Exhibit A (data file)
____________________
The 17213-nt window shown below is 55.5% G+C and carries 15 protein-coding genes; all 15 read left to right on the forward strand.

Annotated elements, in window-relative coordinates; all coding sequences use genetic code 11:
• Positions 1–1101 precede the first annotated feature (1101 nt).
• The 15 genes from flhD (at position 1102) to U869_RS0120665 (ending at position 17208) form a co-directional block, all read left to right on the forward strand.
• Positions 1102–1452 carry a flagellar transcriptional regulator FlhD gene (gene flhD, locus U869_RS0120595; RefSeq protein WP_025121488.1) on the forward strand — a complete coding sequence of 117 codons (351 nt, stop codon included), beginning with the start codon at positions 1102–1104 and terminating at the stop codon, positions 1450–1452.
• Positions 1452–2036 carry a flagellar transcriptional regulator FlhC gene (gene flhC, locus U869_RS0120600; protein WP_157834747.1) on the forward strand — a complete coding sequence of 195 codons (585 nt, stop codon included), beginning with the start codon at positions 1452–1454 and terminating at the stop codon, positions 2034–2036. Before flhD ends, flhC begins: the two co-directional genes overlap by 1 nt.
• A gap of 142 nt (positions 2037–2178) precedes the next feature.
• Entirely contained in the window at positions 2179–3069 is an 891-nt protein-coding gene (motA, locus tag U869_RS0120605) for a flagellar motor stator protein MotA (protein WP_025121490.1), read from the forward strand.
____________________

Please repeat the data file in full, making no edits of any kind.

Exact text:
The 17213-nt window shown below is 55.5% G+C and carries 15 protein-coding genes; all 15 read left to right on the forward strand.

Annotated elements, in window-relative coordinates; all coding sequences use genetic code 11:
• Positions 1–1101 precede the first annotated feature (1101 nt).
• The 15 genes from flhD (at position 1102) to U869_RS0120665 (ending at position 17208) form a co-directional block, all read left to right on the forward strand.
• Positions 1102–1452 carry a flagellar transcriptional regulator FlhD gene (gene flhD, locus U869_RS0120595; RefSeq protein WP_025121488.1) on the forward strand — a complete coding sequence of 117 codons (351 nt, stop codon included), beginning with the start codon at positions 1102–1104 and terminating at the stop codon, positions 1450–1452.
• Positions 1452–2036 carry a flagellar transcriptional regulator FlhC gene (gene flhC, locus U869_RS0120600; protein WP_157834747.1) on the forward strand — a complete coding sequence of 195 codons (585 nt, stop codon included), beginning with the start codon at positions 1452–1454 and terminating at the stop codon, positions 2034–2036. Before flhD ends, flhC begins: the two co-directional genes overlap by 1 nt.
• A gap of 142 nt (positions 2037–2178) precedes the next feature.
• Entirely contained in the window at positions 2179–3069 is an 891-nt protein-coding gene (motA, locus tag U869_RS0120605) for a flagellar motor stator protein MotA (protein WP_025121490.1), read from the forward strand.